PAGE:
k landscape is multidimensional. Different management and administrative disciplines have to confront the problems of risk: health and safety, transportation, public policy, the environment, technology, science and many other areas are involved. There are a number of different ways of laying out the different risks facing an organisation. One such way of looking at risks is shown in Figure 1.17.* Two important conclusions can be drawn from this approach.
The first is that financial risk management is only one aspect of risk. Although this course concentrates on financial risk management, the approaches used to manage financial risk may be applied to other aspects of an organisation’s activities. The second is that, although the material covers the top right-hand quadrant, the other quadrants impact on financial risks. Ultimately, every part connects with everything else. The objective of risk management is to control risks in such a way as to allow the effective operation of the organisation within its capabilities and resource constraints.
Organisations have no choice in managing risks. If an organisation has a sensitivity to a particular kind of risk due to the activities it pursues, then changes in this risk factor will change the current and future cash flows of the organisation. As previously discussed, organisations have to choose what objectives to pursue in handling these exposures. The basic risk management premise is to have more of the good and less of the bad. The key management task is to balance the desirable objective of risk reduction with the costs of so doing (the cost–benefit analysis discussed earlier). We will examine why organisations manage risks and what these risks are in detail in the next module. Typically, the organisation will want to be confident that changes in the external environment do not affect its objectives. As the next section indicates, the organisation is likely to have a multiple set of objectives that it will seek to pursue in handling its various exposures.
Objectives of Risk Management
In seeking to manage risk, individuals and organisations need to define an objective or a set of objectives in deciding how and when to manage and what to do about risk. A common goal for firms is to increase shareholder value. For individuals it may be their wealth, or what economists call ‘utility’. That is, the object is to increase the value of the firm through increasing the present value of its future expected cash flows. In normal circumstances, in pursuing the goal of increased shareholder value, firms are likely to evaluate risk management decisions on the basis of two criteria: the cost of reducing risk and the cost of setting risk levels at an acceptable level – that is, in line with the particular firm’s risk appetite or risk tolerance. In essence, firms will be evaluating risk on the basis of cost–benefit criteria. The cost of risk management relates to the price to be paid for risk control, be it via insurance, management time or lost opportunities from hedging. Firms will want to economise on these incidental expenses of being in business. In doing so, firms will want to arrive at an acceptable level of exposure in order to allow managers to focus on the core activity of value creation and not be preoccupied by the nature, extent and consequences of the risks in the business to the exclusion of its value-enhancing objective.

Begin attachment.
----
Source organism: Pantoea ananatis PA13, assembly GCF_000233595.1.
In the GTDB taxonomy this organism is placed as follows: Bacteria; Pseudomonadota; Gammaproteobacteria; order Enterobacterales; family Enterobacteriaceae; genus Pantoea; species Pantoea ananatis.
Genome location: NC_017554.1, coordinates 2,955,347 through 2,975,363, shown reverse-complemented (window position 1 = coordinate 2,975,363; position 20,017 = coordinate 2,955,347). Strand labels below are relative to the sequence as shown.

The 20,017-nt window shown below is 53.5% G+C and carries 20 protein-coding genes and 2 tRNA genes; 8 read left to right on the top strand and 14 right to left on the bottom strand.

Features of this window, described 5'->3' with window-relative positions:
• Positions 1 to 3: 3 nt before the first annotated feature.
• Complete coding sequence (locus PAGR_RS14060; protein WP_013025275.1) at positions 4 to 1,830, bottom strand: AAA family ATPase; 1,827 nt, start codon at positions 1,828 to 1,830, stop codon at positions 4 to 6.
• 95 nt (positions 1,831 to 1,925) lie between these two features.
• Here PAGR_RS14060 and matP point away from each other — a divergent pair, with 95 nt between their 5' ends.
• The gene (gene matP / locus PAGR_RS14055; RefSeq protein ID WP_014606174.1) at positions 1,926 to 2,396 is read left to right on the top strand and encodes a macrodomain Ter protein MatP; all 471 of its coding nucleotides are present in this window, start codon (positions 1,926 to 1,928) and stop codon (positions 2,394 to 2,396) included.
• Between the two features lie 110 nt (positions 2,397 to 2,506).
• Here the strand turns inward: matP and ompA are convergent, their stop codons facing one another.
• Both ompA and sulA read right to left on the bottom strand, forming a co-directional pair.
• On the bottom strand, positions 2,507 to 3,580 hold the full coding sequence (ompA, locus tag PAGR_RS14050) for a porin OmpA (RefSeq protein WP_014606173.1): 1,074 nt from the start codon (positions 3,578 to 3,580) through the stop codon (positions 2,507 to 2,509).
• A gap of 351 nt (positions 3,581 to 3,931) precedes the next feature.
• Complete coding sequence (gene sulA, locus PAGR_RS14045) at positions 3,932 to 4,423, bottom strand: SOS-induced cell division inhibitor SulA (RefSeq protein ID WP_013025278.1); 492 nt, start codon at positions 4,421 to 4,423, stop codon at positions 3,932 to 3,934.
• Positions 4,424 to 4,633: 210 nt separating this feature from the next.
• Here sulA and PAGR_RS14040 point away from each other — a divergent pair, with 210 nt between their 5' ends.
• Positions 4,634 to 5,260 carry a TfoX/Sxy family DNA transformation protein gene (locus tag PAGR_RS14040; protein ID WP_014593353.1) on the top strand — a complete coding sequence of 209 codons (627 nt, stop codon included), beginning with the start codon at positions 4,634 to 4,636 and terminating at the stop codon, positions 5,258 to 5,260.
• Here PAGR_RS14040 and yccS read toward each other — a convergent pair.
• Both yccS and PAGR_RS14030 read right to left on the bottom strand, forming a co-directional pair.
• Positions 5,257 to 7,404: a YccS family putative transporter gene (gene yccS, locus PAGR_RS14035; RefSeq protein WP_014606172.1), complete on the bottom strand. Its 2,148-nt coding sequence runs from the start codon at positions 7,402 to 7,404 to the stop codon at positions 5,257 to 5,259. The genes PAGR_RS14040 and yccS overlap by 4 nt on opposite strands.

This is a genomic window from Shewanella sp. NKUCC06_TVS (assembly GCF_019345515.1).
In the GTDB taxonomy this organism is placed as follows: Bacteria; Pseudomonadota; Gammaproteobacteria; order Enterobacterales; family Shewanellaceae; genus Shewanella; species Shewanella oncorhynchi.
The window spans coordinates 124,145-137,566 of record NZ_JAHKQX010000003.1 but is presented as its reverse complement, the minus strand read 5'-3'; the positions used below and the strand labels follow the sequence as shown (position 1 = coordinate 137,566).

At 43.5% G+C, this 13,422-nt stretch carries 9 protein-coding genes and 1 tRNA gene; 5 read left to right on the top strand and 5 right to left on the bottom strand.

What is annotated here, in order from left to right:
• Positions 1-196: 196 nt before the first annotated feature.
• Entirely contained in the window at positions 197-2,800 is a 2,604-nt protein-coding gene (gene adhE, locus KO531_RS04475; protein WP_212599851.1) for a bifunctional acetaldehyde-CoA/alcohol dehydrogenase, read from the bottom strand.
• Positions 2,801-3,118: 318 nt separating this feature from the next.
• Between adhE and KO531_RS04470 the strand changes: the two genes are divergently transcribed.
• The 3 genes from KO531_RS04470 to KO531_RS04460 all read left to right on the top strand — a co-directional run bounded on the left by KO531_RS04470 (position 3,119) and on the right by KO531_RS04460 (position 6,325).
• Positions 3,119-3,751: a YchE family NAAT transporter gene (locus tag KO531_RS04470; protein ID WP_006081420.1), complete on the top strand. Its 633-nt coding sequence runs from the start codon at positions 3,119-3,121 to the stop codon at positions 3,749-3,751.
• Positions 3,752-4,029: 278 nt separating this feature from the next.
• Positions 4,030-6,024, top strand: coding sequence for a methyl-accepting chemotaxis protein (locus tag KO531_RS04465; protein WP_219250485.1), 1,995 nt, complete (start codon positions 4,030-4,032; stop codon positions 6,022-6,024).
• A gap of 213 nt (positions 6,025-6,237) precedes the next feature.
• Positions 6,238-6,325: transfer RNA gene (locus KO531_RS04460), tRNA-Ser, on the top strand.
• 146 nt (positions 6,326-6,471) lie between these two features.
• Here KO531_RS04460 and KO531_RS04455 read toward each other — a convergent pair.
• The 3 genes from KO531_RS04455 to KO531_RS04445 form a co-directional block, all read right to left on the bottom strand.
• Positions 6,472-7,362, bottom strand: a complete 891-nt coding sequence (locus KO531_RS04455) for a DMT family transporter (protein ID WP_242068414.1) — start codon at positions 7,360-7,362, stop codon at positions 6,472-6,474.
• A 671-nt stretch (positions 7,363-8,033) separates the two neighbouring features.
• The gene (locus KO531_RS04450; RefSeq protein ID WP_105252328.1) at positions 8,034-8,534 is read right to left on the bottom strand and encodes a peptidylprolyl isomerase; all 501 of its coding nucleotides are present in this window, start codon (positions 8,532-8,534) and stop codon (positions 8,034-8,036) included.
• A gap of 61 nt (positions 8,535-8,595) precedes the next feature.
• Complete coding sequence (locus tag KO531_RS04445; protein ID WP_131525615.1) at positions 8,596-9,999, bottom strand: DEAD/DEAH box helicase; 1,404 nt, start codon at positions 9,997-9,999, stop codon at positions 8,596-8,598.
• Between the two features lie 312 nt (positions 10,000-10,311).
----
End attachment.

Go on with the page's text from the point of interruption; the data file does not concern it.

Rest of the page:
The situation is different once a major loss has occurred. At this point, the objectives of risk management change. The overriding objective becomes survival. In such a situation, the results of excessive risk taking are likely to significantly jeopardise the firm’s survival. Firms will be looking to create a stable set of earnings and, where the loss has been a physical one, such as a fire or damage to plant and equipment, the ability to continue operations. Lastly, the firm will be concerned about its future growth prospects and development. The objectives of risk management are thus different depending on the firm’s development and recent history.
Hence, since the nature of the firm’s objectives is changed by a major loss, to the possible detriment of its fundamental objective, avoiding the loss becomes, in itself, a desirable objective.
Of course, concerns such as satisfying externally imposed obligations, for example health and safety regulations, employment law and so on, as well as meeting issues of good corporate citizenship, will be applicable both before and after any serious loss.